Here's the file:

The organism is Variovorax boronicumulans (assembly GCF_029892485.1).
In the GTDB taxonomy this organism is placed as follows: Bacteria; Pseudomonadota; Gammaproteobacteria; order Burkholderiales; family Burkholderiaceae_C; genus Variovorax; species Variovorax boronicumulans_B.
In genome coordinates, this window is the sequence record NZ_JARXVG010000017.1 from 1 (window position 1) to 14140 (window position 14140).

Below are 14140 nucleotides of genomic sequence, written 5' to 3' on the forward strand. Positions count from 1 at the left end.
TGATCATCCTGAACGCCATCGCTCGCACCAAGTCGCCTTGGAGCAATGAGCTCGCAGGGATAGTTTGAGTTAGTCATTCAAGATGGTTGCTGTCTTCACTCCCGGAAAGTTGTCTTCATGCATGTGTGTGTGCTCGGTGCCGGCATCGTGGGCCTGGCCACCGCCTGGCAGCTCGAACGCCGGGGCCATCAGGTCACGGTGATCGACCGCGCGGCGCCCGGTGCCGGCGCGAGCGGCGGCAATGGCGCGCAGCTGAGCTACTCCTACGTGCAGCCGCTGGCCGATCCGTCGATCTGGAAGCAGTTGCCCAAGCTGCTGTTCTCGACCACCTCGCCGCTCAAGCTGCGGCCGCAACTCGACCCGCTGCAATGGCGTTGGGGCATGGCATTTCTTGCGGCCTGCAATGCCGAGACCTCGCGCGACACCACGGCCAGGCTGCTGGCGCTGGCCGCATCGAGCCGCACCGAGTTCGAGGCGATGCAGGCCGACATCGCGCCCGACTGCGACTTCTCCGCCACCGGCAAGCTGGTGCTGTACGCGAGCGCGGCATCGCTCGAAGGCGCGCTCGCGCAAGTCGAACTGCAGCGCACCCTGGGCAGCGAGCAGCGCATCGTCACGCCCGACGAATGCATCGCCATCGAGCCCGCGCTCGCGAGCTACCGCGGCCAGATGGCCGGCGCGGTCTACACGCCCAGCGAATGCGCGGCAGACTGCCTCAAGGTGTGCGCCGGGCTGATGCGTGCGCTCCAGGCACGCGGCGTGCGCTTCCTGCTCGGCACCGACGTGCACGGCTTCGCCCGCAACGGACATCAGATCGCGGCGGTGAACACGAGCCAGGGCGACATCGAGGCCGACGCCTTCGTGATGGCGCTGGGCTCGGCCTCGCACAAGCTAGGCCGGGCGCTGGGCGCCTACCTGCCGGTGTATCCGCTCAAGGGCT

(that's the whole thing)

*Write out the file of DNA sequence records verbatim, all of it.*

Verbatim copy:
The organism is Variovorax boronicumulans (assembly GCF_029892485.1).
In the GTDB taxonomy this organism is placed as follows: Bacteria; Pseudomonadota; Gammaproteobacteria; order Burkholderiales; family Burkholderiaceae_C; genus Variovorax; species Variovorax boronicumulans_B.
In genome coordinates, this window is the sequence record NZ_JARXVG010000017.1 from 1 (window position 1) to 14140 (window position 14140).

Below are 14140 nucleotides of genomic sequence, written 5' to 3' on the forward strand. Positions count from 1 at the left end.
TGATCATCCTGAACGCCATCGCTCGCACCAAGTCGCCTTGGAGCAATGAGCTCGCAGGGATAGTTTGAGTTAGTCATTCAAGATGGTTGCTGTCTTCACTCCCGGAAAGTTGTCTTCATGCATGTGTGTGTGCTCGGTGCCGGCATCGTGGGCCTGGCCACCGCCTGGCAGCTCGAACGCCGGGGCCATCAGGTCACGGTGATCGACCGCGCGGCGCCCGGTGCCGGCGCGAGCGGCGGCAATGGCGCGCAGCTGAGCTACTCCTACGTGCAGCCGCTGGCCGATCCGTCGATCTGGAAGCAGTTGCCCAAGCTGCTGTTCTCGACCACCTCGCCGCTCAAGCTGCGGCCGCAACTCGACCCGCTGCAATGGCGTTGGGGCATGGCATTTCTTGCGGCCTGCAATGCCGAGACCTCGCGCGACACCACGGCCAGGCTGCTGGCGCTGGCCGCATCGAGCCGCACCGAGTTCGAGGCGATGCAGGCCGACATCGCGCCCGACTGCGACTTCTCCGCCACCGGCAAGCTGGTGCTGTACGCGAGCGCGGCATCGCTCGAAGGCGCGCTCGCGCAAGTCGAACTGCAGCGCACCCTGGGCAGCGAGCAGCGCATCGTCACGCCCGACGAATGCATCGCCATCGAGCCCGCGCTCGCGAGCTACCGCGGCCAGATGGCCGGCGCGGTCTACACGCCCAGCGAATGCGCGGCAGACTGCCTCAAGGTGTGCGCCGGGCTGATGCGTGCGCTCCAGGCACGCGGCGTGCGCTTCCTGCTCGGCACCGACGTGCACGGCTTCGCCCGCAACGGACATCAGATCGCGGCGGTGAACACGAGCCAGGGCGACATCGAGGCCGACGCCTTCGTGATGGCGCTGGGCTCGGCCTCGCACAAGCTAGGCCGGGCGCTGGGCGCCTACCTGCCGGTGTATCCGCTCAAGGGCT